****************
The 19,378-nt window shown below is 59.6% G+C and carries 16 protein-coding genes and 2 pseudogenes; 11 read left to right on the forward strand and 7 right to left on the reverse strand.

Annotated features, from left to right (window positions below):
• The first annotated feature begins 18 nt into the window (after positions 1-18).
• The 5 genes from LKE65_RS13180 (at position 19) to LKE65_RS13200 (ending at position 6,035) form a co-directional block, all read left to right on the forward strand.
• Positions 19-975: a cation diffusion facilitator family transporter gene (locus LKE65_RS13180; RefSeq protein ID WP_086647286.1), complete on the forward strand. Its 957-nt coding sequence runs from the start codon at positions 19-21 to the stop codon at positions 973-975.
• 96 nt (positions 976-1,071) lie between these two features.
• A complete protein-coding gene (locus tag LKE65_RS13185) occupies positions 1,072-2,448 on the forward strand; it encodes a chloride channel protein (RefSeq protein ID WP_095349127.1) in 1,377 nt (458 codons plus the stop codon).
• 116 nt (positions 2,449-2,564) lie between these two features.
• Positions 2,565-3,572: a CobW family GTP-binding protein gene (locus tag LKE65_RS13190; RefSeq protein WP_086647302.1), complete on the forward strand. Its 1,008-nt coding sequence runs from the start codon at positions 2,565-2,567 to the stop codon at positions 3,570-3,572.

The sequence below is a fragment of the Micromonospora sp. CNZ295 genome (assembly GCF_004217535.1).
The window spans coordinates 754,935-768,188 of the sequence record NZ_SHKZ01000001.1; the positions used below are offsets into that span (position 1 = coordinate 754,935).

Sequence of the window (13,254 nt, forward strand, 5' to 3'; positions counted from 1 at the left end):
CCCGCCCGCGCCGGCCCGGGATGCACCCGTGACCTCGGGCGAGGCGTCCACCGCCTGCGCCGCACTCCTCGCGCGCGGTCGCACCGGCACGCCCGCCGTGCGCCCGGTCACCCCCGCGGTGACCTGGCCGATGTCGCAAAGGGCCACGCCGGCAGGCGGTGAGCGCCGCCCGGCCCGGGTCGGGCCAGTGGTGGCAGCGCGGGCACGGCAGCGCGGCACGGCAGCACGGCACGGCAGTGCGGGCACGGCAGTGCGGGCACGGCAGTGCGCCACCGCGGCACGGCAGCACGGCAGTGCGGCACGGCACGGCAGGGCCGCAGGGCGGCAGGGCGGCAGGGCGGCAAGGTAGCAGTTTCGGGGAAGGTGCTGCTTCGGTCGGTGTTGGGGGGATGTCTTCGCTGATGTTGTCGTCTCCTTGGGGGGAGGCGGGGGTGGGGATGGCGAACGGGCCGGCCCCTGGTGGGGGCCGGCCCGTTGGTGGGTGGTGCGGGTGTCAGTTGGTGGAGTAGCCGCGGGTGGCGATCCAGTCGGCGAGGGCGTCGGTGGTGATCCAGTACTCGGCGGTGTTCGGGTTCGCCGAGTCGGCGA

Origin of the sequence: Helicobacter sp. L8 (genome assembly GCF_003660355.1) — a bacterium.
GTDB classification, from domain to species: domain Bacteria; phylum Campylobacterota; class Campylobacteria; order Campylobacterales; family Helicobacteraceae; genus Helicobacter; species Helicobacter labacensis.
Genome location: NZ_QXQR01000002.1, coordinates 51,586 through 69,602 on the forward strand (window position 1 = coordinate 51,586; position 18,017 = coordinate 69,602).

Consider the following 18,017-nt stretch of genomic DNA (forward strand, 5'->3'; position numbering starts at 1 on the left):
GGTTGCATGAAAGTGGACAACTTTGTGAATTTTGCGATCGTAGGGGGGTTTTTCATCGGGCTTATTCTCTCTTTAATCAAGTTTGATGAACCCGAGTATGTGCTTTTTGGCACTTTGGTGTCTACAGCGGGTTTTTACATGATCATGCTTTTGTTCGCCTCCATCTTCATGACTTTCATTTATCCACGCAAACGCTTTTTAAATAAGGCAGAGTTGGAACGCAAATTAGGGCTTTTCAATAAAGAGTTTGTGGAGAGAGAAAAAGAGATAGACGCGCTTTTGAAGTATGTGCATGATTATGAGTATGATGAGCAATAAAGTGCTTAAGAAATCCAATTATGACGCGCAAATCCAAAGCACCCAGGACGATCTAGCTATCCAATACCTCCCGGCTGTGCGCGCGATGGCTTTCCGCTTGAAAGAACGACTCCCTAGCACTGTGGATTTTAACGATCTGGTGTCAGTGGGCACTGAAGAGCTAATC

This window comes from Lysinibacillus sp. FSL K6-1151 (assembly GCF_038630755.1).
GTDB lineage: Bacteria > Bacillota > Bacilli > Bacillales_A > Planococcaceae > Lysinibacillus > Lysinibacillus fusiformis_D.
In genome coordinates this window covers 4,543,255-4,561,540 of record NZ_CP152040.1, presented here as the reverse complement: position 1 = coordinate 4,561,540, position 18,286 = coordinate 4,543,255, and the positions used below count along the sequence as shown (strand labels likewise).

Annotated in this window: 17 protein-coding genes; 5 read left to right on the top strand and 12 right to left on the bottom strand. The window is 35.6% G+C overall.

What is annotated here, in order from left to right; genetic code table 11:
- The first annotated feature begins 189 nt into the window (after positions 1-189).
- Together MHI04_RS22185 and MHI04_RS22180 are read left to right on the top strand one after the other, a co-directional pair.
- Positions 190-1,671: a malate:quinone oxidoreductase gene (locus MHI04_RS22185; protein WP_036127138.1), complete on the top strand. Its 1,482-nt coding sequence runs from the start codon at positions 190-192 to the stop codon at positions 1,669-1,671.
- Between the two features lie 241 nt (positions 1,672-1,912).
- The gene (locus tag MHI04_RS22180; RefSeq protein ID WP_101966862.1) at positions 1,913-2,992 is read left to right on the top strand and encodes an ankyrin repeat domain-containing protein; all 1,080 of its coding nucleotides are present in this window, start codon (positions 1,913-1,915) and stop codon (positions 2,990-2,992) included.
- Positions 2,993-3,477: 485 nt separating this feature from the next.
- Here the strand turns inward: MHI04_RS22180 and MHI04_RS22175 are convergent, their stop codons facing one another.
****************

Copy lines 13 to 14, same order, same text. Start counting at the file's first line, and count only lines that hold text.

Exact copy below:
CCCGCCCGCGCCGGCCCGGGATGCACCCGTGACCTCGGGCGAGGCGTCCACCGCCTGCGCCGCACTCCTCGCGCGCGGTCGCACCGGCACGCCCGCCGTGCGCCCGGTCACCCCCGCGGTGACCTGGCCGATGTCGCAAAGGGCCACGCCGGCAGGCGGTGAGCGCCGCCCGGCCCGGGTCGGGCCAGTGGTGGCAGCGCGGGCACGGCAGCGCGGCACGGCAGCACGGCACGGCAGTGCGGGCACGGCAGTGCGGGCACGGCAGTGCGCCACCGCGGCACGGCAGCACGGCAGTGCGGCACGGCACGGCAGGGCCGCAGGGCGGCAGGGCGGCAGGGCGGCAAGGTAGCAGTTTCGGGGAAGGTGCTGCTTCGGTCGGTGTTGGGGGGATGTCTTCGCTGATGTTGTCGTCTCCTTGGGGGGAGGCGGGGGTGGGGATGGCGAACGGGCCGGCCCCTGGTGGGGGCCGGCCCGTTGGTGGGTGGTGCGGGTGTCAGTTGGTGGAGTAGCCGCGGGTGGCGATCCAGTCGGCGAGGGCGTCGGTGGTGATCCAGTACTCGGCGGTGTTCGGGTTCGCCGAGTCGGCGA

Origin of the sequence: Helicobacter sp. L8 (genome assembly GCF_003660355.1) — a bacterium.